Click to Skip Ad
Closing in...

Samsung’s exciting new idea could succeed where Google Glass failed

Published Apr 7th, 2016 1:32PM EDT
Samsung Smart Contact Lens
Image: Samsung

If you buy through a BGR link, we may earn an affiliate commission, helping support our expert product labs.

Google’s failed failed first attempt at wearables sounded very exciting at first, though it soon became apparent Glass would not be the hit product the company may have envisioned. Not only was it an expensive prototype during its limited release, but it was also met with huge privacy-related backlash.

Samsung, on the other hand, seems to have the right idea of how to build this kind of product.

DON’T MISS: The first trailer from this year’s new Star Wars movie was just released

Rather than wearing a device on your head, which is an eyesore to say the least, Samsung proposes stuffing all that tech inside a smaller device: A smart contact lens.

A Samsung patent application from 2014 was discovered in Korea, describing what looks like a smart contact lens that sports an embedded OLED display, a camera and Wi-Fi support.

The device would connect to a smartphone via Wi-Fi and work just like Google Glass. The user would see a display in front of his or her eyes, and would be able to control it by blinking. The OLED display would be inserted in between two contact lens layers.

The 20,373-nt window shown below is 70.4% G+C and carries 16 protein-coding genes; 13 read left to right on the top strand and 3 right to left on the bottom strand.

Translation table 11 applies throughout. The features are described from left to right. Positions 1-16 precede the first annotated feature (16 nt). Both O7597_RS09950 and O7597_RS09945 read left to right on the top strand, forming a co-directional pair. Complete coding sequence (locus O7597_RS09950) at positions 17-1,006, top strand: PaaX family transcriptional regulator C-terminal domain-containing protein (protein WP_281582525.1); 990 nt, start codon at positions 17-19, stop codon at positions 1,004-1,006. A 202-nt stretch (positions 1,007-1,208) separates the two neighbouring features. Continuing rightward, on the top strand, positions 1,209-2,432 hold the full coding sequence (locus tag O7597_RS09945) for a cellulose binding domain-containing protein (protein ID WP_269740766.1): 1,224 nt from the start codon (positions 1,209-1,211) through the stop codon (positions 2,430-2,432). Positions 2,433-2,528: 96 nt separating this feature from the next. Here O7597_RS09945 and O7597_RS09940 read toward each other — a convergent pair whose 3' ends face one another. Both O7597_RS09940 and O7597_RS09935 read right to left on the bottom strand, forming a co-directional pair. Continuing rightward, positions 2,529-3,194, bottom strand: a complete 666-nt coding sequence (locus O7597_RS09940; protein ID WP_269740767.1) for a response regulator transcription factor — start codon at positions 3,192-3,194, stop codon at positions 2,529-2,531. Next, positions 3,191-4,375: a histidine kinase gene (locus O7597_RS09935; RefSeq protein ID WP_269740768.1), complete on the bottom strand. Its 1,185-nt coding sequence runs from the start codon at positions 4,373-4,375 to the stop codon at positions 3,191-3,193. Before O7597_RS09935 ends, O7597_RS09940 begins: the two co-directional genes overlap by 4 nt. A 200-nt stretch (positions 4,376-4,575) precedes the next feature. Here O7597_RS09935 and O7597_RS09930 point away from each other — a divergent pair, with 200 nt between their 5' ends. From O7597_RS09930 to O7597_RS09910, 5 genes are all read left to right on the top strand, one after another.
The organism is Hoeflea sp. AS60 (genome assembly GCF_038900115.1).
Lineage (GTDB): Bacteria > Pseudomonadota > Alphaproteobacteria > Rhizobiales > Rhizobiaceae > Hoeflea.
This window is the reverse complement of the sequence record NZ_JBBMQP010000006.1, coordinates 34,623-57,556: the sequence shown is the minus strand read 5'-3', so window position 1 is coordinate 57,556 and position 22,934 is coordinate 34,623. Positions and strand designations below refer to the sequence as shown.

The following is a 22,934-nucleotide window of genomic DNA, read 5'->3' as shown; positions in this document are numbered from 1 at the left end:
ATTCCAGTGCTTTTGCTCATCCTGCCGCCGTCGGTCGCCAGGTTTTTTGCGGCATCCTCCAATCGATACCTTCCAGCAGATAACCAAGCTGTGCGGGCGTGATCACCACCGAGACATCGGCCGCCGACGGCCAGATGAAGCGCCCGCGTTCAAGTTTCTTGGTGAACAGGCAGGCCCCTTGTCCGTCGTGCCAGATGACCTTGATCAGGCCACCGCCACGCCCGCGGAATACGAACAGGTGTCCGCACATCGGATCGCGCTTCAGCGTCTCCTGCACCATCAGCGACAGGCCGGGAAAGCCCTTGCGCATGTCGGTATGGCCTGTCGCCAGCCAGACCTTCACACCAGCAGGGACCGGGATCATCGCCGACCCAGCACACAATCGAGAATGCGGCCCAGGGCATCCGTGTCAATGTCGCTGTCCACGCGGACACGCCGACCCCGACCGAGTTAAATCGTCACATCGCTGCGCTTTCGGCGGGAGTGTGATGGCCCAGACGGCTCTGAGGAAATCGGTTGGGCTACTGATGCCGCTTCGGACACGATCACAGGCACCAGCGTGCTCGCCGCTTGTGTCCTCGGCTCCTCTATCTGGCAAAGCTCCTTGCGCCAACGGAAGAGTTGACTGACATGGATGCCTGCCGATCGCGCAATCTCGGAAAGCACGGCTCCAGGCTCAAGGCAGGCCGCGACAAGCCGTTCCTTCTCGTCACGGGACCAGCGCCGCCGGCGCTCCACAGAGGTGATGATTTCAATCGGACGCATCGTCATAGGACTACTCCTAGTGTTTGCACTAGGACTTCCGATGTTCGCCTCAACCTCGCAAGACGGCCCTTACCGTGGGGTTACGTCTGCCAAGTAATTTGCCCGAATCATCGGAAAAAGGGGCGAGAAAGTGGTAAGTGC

The patent has yet to be awarded to Samsung, and it’s not clear whether the concept is even possible with today’s technology limitations. The smart contact lens would also have to be powered to function, and it’s not clear how that would happen.

Whether Samsung does build a device like the proposed smart contact in the future remains to be seen. However, it seems more than clear that the next step in computing involves wearing some device that will facilitate augmented or virtual reality, and the eyes are the obvious point of entry. It remains to be seen if AR and VR headset technology can be miniaturized to this extent, of course.

Google does have a smart contact lens project of its own, but its main feature is measuring blood glucose in diabetics – that product is also still in the development stage at this point

Chris Smith Senior Writer

Chris Smith has been covering consumer electronics ever since the iPhone revolutionized the industry in 2008. When he’s not writing about the most recent tech news for BGR, he brings his entertainment expertise to Marvel’s Cinematic Universe and other blockbuster franchises.

Outside of work, you’ll catch him streaming almost every new movie and TV show release as soon as it's available.